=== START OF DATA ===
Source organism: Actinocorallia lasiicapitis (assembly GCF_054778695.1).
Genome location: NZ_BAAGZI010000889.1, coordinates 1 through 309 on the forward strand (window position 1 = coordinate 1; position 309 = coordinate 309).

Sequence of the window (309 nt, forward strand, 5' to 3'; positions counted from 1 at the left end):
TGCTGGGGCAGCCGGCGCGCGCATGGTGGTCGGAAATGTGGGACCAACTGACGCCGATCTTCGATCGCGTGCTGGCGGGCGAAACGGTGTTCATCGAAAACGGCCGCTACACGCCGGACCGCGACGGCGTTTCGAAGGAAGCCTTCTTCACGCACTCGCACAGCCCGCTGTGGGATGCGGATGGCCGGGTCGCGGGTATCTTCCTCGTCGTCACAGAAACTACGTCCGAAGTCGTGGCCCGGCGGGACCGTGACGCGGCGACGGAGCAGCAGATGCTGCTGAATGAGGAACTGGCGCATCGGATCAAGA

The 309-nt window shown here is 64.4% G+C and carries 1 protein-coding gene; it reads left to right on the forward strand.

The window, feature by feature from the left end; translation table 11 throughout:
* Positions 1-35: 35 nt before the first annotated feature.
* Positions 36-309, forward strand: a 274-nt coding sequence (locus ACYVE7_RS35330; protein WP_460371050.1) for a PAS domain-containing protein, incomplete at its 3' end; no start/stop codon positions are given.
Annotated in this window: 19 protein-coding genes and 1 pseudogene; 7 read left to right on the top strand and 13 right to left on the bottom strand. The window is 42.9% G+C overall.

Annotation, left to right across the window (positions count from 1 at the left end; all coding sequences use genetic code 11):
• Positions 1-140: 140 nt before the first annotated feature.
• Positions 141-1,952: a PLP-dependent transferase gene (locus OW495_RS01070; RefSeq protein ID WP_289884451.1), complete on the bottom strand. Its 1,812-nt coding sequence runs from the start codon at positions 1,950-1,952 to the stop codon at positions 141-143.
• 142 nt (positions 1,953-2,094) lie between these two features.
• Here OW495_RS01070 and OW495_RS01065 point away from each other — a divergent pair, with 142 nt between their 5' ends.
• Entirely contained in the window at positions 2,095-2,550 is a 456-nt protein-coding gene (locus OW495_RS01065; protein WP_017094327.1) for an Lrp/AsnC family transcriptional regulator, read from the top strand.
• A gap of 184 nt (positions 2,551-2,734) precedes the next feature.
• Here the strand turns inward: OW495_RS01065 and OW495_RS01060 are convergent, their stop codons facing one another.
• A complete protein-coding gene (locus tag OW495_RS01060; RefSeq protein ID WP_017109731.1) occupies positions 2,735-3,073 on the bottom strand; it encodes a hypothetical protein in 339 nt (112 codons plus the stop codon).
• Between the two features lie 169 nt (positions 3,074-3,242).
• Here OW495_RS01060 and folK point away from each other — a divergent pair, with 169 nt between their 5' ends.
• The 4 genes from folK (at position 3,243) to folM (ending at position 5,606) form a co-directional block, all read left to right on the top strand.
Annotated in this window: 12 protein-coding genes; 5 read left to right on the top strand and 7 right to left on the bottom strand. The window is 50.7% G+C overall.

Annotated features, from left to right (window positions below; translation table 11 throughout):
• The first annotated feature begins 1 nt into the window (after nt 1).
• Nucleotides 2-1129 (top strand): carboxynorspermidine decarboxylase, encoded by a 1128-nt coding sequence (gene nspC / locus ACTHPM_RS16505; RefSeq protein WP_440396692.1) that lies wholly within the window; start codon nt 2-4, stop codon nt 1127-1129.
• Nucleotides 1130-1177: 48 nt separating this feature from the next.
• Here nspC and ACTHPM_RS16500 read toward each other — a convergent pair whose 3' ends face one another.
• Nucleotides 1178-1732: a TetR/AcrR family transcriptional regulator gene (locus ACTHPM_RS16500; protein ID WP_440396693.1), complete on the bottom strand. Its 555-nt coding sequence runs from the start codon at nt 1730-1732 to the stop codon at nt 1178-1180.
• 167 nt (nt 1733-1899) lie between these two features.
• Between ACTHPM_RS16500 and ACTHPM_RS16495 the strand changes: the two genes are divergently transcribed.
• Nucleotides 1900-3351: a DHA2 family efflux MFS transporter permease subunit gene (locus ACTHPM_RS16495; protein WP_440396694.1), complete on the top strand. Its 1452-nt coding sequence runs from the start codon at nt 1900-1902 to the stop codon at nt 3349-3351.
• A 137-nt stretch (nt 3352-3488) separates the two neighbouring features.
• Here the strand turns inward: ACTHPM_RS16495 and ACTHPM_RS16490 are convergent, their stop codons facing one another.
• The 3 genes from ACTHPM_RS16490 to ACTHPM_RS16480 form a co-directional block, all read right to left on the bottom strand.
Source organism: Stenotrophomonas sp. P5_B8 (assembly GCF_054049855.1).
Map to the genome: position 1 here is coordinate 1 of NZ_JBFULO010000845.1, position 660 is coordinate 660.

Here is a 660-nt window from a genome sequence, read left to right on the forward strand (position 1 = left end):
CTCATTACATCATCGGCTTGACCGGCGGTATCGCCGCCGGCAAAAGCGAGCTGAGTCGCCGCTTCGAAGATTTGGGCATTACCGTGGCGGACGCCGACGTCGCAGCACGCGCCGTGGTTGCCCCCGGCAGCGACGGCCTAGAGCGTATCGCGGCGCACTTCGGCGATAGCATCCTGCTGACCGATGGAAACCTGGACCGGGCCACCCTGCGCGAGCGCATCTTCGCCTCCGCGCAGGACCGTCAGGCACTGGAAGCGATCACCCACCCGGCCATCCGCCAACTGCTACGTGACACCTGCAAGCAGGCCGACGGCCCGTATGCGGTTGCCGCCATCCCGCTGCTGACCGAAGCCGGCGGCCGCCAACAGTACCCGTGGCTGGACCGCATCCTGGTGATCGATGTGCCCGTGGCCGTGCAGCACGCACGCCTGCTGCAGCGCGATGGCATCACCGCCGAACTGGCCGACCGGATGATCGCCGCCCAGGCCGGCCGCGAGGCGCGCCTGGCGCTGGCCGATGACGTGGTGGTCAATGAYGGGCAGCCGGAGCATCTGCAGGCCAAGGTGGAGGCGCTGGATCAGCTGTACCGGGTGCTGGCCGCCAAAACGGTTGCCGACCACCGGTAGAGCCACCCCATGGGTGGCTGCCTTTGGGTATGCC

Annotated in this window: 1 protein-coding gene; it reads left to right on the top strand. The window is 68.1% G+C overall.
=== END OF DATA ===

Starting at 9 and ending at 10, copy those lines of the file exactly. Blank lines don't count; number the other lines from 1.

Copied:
Annotated in this window: 19 protein-coding genes and 1 pseudogene; 7 read left to right on the top strand and 13 right to left on the bottom strand. The window is 42.9% G+C overall.

Annotation, left to right across the window (positions count from 1 at the left end; all coding sequences use genetic code 11):